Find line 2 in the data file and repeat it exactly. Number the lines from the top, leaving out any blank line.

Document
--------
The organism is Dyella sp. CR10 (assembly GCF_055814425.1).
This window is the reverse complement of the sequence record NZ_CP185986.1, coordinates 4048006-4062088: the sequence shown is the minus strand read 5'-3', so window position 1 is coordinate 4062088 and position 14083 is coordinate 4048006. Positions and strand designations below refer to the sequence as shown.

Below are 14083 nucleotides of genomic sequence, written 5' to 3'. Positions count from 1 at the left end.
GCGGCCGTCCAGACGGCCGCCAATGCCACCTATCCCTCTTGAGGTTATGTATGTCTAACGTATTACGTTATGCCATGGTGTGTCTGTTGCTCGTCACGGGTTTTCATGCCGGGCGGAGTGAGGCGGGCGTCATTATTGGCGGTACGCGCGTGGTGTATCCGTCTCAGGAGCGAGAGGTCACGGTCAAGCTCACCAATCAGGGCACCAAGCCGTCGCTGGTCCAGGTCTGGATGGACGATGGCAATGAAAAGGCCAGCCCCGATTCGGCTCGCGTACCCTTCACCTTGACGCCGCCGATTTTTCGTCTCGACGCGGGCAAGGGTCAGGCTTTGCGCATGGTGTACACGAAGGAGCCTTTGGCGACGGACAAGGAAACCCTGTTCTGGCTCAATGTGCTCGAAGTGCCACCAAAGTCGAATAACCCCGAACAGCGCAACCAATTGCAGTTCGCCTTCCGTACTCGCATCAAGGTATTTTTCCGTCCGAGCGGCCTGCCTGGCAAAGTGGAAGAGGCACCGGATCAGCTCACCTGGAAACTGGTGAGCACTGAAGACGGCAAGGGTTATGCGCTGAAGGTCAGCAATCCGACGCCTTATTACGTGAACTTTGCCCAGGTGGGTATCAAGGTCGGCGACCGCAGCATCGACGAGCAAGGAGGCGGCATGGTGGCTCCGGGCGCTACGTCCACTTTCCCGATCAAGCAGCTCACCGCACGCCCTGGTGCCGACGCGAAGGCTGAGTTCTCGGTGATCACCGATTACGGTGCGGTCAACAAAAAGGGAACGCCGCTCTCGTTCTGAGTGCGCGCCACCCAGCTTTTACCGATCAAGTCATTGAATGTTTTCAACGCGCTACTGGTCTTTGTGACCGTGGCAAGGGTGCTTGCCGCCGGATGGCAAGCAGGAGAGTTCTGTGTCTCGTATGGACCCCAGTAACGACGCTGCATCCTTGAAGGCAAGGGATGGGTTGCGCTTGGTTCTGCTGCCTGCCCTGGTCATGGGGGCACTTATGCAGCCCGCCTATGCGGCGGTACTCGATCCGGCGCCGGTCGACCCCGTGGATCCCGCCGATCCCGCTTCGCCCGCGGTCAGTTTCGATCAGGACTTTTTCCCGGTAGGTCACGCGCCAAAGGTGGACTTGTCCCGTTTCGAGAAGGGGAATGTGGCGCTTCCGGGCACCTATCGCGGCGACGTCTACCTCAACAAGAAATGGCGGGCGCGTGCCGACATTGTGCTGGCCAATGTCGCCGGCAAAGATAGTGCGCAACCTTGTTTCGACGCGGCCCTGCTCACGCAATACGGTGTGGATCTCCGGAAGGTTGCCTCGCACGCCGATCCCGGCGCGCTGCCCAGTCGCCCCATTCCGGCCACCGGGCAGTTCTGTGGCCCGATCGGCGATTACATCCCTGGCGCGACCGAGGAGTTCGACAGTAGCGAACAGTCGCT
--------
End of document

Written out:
This window is the reverse complement of the sequence record NZ_CP185986.1, coordinates 4048006-4062088: the sequence shown is the minus strand read 5'-3', so window position 1 is coordinate 4062088 and position 14083 is coordinate 4048006. Positions and strand designations below refer to the sequence as shown.